How the new recurring payment rules for Mastercard will affect charities

Chargebacks and litigation led Mastercard to change the rules for recurring payments. Here’s what your charity needs to know.

Over the past few weeks, you may have become aware of the proposed new rules for Mastercard recurring payments; rules that could have a significant impact on regular nonprofit giving. In short, fundraisers will be obligated (among other requirements) to alert their regular donors to their cancellation option after each recurring payment. We take a closer look at the rationale and what the changes will mean for charities.

Why did Mastercard make these changes?

The financial services provider announced its new requirements for merchants using a subscription-based billing model or a negative option model, or both.

While subscriptions offer many of us the convenient option of setting up ongoing payments, they have also resulted in a growing number of consumers feeling cheated or misled. This is especially true with negative option billing which is based on a free trial/sample model where the consumer provides their credit card details at sign up and is then charged on a continues if it does not proactively cancel. Many merchants have not been clear about these potential charges and as a result, “chargeback” disputes against Mastercard continue to grow rapidly (a chargeback occurs when the cardholder, or their bank/financial institution, raises a dispute in connection with a card transaction).

In response, Mastercard wants to see more transparency for merchants from the point of payment.

What announcements did Mastercard make?

Mastercard released two sets of rule updates in 2022, which will result in a revised regulatory standard for recurring payments. This revised standard was due to be implemented on September 22, 2022, but has now been pushed back to March 21, 2023 while organizations such as Fundraising Institute Australia (FIA), Fundraising Institute of New Zealand (FINZ), Public Fundraising Regulatory Association (PFRA) and a number of fundraising bodies and institutes across the world unite to lobby Mastercard to allow exemptions for charitable donations.

Why do we need an exemption? How does this affect the nonprofit sector?

The discourse surrounding Mastercard’s changes relates to the organisation’s definition that recurring donations to charities are “subscription services” (see point 8) and therefore charities receiving recurring donations must comply with the new rules. .

What are the new rules?

the rules may change but, as it stands, the following will apply from March 21, 2023 (as noted by FINZ in its September 6 email communication):

  1. Upon receipt of a first payment (regardless of the method of registration – face to face, website, etc.), you must send the donor an electronic confirmation of receipt of payment which includes the date of receipt, the amount of the donation, terms and conditions, frequency of payment and “withdrawal” options and contact details.
  2. After each transaction, Mastercard users should receive notification of the date of the transaction and the amount received (this does not need to be a formal receipt). You can offer donors the option to stop receiving these notifications after each transaction. You don’t have to follow this step if you don’t have an email address for your donor.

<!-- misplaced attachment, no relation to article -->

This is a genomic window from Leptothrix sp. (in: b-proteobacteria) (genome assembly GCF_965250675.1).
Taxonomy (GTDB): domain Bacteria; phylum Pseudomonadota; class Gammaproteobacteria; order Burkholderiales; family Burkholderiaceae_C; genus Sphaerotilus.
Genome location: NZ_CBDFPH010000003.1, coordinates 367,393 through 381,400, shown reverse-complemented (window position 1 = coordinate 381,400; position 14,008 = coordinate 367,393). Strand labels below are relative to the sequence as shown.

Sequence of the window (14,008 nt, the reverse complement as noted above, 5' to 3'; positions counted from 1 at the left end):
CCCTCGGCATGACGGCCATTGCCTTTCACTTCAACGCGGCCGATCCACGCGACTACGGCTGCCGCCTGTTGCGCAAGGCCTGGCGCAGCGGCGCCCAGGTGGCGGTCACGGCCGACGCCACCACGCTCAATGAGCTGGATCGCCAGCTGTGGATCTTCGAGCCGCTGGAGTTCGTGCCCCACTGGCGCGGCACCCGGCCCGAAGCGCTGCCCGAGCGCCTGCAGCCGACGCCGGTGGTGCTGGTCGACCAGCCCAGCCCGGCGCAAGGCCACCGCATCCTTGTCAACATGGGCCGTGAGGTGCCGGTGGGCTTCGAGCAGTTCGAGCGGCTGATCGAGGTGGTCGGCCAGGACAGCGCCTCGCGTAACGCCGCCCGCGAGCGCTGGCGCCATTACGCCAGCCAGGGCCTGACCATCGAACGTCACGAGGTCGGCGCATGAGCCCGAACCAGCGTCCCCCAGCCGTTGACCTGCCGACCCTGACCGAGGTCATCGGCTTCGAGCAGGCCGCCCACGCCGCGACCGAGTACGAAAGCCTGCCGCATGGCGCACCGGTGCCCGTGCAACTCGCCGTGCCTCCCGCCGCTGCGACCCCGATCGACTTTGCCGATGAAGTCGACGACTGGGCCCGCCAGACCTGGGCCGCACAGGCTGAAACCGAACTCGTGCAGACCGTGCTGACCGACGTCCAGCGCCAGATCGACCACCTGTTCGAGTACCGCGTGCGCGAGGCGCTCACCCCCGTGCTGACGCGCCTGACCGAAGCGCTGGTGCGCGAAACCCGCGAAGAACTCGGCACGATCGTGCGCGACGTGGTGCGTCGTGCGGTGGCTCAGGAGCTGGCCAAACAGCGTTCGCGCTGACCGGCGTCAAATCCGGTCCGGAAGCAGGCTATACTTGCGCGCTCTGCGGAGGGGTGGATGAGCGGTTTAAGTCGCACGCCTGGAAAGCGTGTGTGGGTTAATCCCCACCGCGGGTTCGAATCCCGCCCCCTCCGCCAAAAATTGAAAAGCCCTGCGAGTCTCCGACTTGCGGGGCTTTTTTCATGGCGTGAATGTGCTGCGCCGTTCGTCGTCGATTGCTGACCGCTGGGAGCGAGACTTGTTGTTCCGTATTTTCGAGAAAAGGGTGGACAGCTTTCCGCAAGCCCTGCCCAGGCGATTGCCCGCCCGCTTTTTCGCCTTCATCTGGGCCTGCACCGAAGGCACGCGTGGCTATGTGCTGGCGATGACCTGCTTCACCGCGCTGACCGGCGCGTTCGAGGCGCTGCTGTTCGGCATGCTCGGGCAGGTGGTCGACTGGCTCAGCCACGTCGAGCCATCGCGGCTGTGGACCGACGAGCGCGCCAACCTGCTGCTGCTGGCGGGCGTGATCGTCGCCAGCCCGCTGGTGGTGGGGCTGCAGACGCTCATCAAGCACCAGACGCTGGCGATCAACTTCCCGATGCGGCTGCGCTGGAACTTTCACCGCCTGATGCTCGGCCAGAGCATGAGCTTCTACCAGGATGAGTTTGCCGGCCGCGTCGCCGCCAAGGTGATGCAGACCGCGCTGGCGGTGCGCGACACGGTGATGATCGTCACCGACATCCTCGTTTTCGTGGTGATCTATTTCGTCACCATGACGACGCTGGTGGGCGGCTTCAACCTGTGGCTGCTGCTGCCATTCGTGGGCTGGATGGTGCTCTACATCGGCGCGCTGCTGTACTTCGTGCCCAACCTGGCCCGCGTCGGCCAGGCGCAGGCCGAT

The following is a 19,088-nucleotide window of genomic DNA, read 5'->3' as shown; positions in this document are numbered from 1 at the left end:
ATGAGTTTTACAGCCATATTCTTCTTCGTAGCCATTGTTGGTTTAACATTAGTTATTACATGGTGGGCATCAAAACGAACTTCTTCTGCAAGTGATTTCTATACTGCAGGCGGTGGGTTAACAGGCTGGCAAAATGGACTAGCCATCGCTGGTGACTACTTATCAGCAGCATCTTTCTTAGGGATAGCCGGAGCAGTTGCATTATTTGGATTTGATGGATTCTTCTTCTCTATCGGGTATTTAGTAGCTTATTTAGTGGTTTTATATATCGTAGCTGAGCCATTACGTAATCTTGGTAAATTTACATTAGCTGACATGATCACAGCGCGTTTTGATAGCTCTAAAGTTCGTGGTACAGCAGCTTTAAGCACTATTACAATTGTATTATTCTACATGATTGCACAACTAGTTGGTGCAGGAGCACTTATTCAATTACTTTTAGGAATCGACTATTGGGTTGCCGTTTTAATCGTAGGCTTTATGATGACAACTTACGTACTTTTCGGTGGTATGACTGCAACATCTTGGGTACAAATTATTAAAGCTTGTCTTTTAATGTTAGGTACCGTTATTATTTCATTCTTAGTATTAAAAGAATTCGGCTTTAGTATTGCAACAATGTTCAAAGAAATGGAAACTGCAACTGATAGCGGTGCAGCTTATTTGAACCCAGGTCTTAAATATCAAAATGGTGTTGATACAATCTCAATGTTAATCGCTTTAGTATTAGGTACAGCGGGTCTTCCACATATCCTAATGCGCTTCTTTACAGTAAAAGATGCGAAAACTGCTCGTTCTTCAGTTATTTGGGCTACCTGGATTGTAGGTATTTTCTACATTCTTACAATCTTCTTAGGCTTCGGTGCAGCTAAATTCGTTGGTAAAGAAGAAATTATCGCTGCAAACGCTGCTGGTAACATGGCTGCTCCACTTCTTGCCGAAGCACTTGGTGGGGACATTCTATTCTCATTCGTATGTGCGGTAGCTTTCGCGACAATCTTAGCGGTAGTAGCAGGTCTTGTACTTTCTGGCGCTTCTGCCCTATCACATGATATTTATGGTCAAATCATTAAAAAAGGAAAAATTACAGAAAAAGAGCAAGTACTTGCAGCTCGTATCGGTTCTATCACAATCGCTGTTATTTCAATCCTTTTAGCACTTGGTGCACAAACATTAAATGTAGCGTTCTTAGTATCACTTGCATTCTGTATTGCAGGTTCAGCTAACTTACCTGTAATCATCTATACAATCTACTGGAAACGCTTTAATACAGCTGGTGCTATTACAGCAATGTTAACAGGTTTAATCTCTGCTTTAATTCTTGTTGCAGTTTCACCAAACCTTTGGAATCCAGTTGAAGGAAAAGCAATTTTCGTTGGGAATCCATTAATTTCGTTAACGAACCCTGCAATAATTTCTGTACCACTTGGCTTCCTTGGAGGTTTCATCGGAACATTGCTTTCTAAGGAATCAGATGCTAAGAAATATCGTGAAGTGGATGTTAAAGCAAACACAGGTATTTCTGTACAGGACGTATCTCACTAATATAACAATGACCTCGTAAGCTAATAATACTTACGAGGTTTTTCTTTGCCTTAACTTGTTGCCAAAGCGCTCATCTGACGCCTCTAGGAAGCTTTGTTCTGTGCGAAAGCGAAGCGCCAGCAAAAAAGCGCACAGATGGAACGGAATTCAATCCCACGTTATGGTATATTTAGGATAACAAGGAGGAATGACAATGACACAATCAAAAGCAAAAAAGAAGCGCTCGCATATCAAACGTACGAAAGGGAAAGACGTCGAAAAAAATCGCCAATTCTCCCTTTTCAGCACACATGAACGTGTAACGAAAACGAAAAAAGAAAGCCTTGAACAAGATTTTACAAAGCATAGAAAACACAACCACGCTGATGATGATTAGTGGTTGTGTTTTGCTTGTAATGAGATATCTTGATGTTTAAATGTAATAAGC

3. Each transaction acknowledgment should include a reference to how a donor can cancel, whether it’s a link or a simple “to change/cancel your donation, please call” message, etc.
  4. You can choose to send official donation receipts after each transaction or send an annualized donation receipt.
  5. If you’re unsure how these changes will impact your charity, contact your payment gateway and/or CRM provider (Blackbaud, Salesforce, etc.) for guidance.

If your charity’s regular giving is facilitated by third-party platforms, their processes can help bring you into compliance – read this blog post from Raisely as an example.

Why is this a problem?

In short, it’s going to be a lot of extra administration.

Other concerns include:

  • Many nonprofits lack the staff and/or technology to manage these changes.
  • Recurring donations are not a significant source of chargebacks and therefore should not be tainted with this brush.
  • The new administrative processes will change the donor experience – from something that feels like a gift to something that feels transactional.
  • Donor confusion following the receipt of a series of new communications that they may not want or expect.
What do we hope to change before March 2023?

It is hoped that charities will be exempt from these new rules, as will recurring payments for utilities (e.g. gas, electricity, sewerage, fuel oil, water), telecommunications, insurance policies or existing debts. (for example, car loan or mortgage). payments) are (see points 5 and 7).

Organizations such as the FIA, FINZ and The Nonprofit Alliance (TNPA) lobbied for this exemption and it was these voices that influenced the delay in implementation from September 2022 to March 2023.

And then ?

For now, we should assume that the charitable sector must comply with the new Mastercard rules from March 21, 2023 and must be prepared to do so.

Those of us fundraising in Australia and New Zealand should closely monitor updates from the FIA ​​and FINZ as they work towards a more desirable outcome for the sector.

To read the full Revised Mastercard Standards for Subscription/Recurring Payments and Negative Option Billing Merchants, click here.

To read the letter from the (US-based) Nonprofit Alliance community to Mastercard, click here.

To watch Blackbaud’s “How to Ensure Compliance with Mastercard’s Revised Standards for Recurring Payments” webinar, click here.

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